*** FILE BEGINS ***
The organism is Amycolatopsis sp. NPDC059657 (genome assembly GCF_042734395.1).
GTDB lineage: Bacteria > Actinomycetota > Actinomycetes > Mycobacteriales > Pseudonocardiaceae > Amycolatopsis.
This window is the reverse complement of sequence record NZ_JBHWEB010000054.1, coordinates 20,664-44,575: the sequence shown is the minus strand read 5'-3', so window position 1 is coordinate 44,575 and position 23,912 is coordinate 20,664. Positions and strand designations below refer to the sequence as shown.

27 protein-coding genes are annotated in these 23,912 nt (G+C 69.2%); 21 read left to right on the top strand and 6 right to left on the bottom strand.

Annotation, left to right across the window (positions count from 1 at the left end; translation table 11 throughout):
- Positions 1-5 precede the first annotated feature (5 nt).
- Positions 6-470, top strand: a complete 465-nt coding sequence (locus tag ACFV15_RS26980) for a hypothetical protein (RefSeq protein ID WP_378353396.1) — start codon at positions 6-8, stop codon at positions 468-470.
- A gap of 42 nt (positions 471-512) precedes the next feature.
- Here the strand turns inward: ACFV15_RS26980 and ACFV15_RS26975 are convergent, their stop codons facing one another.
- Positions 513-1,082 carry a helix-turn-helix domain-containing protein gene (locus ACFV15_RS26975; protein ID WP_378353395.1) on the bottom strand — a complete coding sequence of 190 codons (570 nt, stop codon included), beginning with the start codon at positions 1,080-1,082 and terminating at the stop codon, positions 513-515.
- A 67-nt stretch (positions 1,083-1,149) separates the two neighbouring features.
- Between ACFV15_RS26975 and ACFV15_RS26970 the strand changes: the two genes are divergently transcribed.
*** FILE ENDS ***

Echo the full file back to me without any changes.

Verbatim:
The organism is Amycolatopsis sp. NPDC059657 (genome assembly GCF_042734395.1).
GTDB lineage: Bacteria > Actinomycetota > Actinomycetes > Mycobacteriales > Pseudonocardiaceae > Amycolatopsis.
This window is the reverse complement of sequence record NZ_JBHWEB010000054.1, coordinates 20,664-44,575: the sequence shown is the minus strand read 5'-3', so window position 1 is coordinate 44,575 and position 23,912 is coordinate 20,664. Positions and strand designations below refer to the sequence as shown.

27 protein-coding genes are annotated in these 23,912 nt (G+C 69.2%); 21 read left to right on the top strand and 6 right to left on the bottom strand.

Annotation, left to right across the window (positions count from 1 at the left end; translation table 11 throughout):
- Positions 1-5 precede the first annotated feature (5 nt).
- Positions 6-470, top strand: a complete 465-nt coding sequence (locus tag ACFV15_RS26980) for a hypothetical protein (RefSeq protein ID WP_378353396.1) — start codon at positions 6-8, stop codon at positions 468-470.
- A gap of 42 nt (positions 471-512) precedes the next feature.
- Here the strand turns inward: ACFV15_RS26980 and ACFV15_RS26975 are convergent, their stop codons facing one another.
- Positions 513-1,082 carry a helix-turn-helix domain-containing protein gene (locus ACFV15_RS26975; protein ID WP_378353395.1) on the bottom strand — a complete coding sequence of 190 codons (570 nt, stop codon included), beginning with the start codon at positions 1,080-1,082 and terminating at the stop codon, positions 513-515.
- A 67-nt stretch (positions 1,083-1,149) separates the two neighbouring features.
- Between ACFV15_RS26975 and ACFV15_RS26970 the strand changes: the two genes are divergently transcribed.